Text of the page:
An Example of a Food System
A food system refers to a complex, interconnected network of people and objects that produce food. It comprises natural resources and manufactured inputs, such as synthetic fertilizers, pesticides, and herbicides. It also relies upon human resources, such as labor and knowledge. Below is a picture of a typical food system.
Packaged and processed foods
In today’s food system, we rely on various processes to obtain a food that meets our needs. These processes can be simple or complex, or even include the use of additives. While unprocessed and minimally processed foods are optimal, they may not be feasible for busy families. These cases may be a good opportunity to use fortified or ultra-processed foods to provide the essential nutrients necessary for good health.
The food system includes land, water, energy, and food. Land is an important resource for both food production and for growing fibers and energy crops. It is also a carbon sink. Land is essential for business, transportation, recreation, and housing. It is important to understand how our food system affects our health and how it influences our diet.
Many food systems are shaped by several public and private policies. The food supply chain is influenced by policies regarding farm commodities, social programs, international trade, etc. The current food system has many parts. Changes in one part may have unexpected effects on the rest. To improve the performance of a food system, it is important to understand all its drivers.
Farm to fork
The concept of a food system focuses on the relationship between the source and the consumer. The EU has adopted a strategy called the “Farm to Fork” which aims to promote a healthy, sustainable, and fair food system. This strategy aims at involving food-related SMEs, retailers, policy-makers and other stakeholders.
Farm to fork is a growing trend which focuses on sourcing seasonal, local ingredients. Using these ingredients can help restaurants attract customers and protect the environment. This means they don’t need to transport produce long distances and produce fewer greenhouse gases. Restaurants that practice farm to fork must also constantly update their menu to keep up to date with seasonal changes and new ingredients.
The Farm to Fork Initiative brings together cross-sector allies to advance a food system that is better for the environment and society. It calls for government policies to promote a healthy, sustainable, and equitable food system.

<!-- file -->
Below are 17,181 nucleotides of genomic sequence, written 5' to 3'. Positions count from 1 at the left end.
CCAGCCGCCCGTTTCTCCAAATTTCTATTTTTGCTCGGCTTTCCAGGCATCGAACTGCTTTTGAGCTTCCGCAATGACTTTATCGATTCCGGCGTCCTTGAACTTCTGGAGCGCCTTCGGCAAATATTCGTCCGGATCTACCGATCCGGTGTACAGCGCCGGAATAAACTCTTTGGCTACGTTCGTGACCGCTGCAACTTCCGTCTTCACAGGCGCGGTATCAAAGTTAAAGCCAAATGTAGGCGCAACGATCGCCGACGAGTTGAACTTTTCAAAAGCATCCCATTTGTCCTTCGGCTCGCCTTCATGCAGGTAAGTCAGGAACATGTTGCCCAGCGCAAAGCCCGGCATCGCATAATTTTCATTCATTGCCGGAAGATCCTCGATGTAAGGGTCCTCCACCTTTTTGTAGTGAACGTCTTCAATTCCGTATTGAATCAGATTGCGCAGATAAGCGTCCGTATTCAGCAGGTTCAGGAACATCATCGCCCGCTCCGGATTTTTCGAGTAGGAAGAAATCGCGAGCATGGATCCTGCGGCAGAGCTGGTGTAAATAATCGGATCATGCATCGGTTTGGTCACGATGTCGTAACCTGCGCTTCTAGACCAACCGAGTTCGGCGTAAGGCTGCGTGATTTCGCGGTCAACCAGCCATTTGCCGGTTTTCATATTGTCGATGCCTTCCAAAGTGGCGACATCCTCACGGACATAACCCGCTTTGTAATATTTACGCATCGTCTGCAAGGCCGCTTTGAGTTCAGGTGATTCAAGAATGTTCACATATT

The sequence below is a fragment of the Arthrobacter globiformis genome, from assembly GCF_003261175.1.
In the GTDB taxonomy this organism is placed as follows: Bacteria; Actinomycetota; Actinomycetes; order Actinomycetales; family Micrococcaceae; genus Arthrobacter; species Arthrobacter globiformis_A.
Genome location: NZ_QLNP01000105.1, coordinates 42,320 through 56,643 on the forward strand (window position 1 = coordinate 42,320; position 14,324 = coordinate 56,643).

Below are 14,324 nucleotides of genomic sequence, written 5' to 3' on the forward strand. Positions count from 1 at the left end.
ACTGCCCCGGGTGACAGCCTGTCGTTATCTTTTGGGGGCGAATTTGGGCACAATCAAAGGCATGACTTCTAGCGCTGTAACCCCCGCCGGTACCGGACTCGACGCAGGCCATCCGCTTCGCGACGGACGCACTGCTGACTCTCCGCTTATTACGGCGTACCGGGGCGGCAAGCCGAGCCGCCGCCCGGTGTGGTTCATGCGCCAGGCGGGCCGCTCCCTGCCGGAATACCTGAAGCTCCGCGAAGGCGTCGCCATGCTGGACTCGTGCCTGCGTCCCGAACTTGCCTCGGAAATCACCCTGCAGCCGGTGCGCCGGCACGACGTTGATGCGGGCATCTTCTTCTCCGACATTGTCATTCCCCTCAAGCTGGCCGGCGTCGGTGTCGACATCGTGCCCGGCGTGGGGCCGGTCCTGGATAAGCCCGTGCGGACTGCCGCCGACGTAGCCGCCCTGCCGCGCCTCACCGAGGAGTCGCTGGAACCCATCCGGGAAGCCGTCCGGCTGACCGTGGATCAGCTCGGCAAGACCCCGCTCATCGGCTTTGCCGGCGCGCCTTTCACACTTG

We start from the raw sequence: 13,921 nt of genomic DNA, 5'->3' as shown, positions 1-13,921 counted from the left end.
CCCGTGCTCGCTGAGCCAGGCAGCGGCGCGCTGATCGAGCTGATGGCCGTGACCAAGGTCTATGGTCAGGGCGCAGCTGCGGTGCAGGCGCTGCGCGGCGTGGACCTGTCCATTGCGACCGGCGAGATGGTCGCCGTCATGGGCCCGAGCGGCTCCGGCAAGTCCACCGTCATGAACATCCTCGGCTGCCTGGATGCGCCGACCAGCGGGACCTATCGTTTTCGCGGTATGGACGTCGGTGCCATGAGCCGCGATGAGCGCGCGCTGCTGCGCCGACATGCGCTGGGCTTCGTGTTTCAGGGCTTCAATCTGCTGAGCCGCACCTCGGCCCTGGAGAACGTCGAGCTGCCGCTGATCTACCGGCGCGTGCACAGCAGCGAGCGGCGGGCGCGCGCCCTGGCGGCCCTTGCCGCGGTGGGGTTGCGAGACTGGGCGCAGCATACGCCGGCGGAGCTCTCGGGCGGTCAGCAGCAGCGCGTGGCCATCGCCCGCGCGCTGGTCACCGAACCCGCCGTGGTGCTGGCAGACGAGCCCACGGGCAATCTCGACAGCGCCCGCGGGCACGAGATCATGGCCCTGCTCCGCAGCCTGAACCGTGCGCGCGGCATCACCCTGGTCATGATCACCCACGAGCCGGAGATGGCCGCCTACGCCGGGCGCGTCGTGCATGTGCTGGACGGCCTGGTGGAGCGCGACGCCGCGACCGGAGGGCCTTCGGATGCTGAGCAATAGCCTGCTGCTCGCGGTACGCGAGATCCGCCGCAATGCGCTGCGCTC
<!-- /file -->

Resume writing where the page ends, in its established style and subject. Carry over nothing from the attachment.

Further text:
Sustainable community food system
A sustainable community food system is based on equitable access to healthy and nutritious food for all. It includes access to affordable and culturally appropriate produce that is produced locally and sustainably grown. It also includes fair labor practices and access to jobs. Community members are empowered to create new opportunities for themselves and families by eliminating barriers to accessing fresh, local food.
Through policy and education programs, sustainable community food systems are being created and implemented. Examples of these include WIC, the Special Supplemental Nutrition Program for Women, Senior Farmers’ Market Nutrition Programs, and Double-Up Food Bucks, which allow low-income individuals to spend more money at farmers’ markets. Community Food Projects are USDA-funded programs that address food insecurity and promote self sufficiency within a community. There are also Farm to Where You Are programs, which help local farmers connect with schools.
Community food system projects must be accountable to the community and stakeholders, and therefore must include process evaluation. Evaluation of community food system projects’ results will provide valuable information that can be used to inform future planning and decisions. In addition, it will serve as an opportunity for participants to reflect on the impact of their work, identify gaps, and make course corrections.
Luxury food retail
Luxury food retail is a prime example. These stores are often a reflection on a country’s financial wealth. These stores are intended to serve the richest segment of the population, the five to ten per cent. Luxury food retail is similar in concept to European supermarket chains. This strategy has taken some market share from smaller vendors in African cities.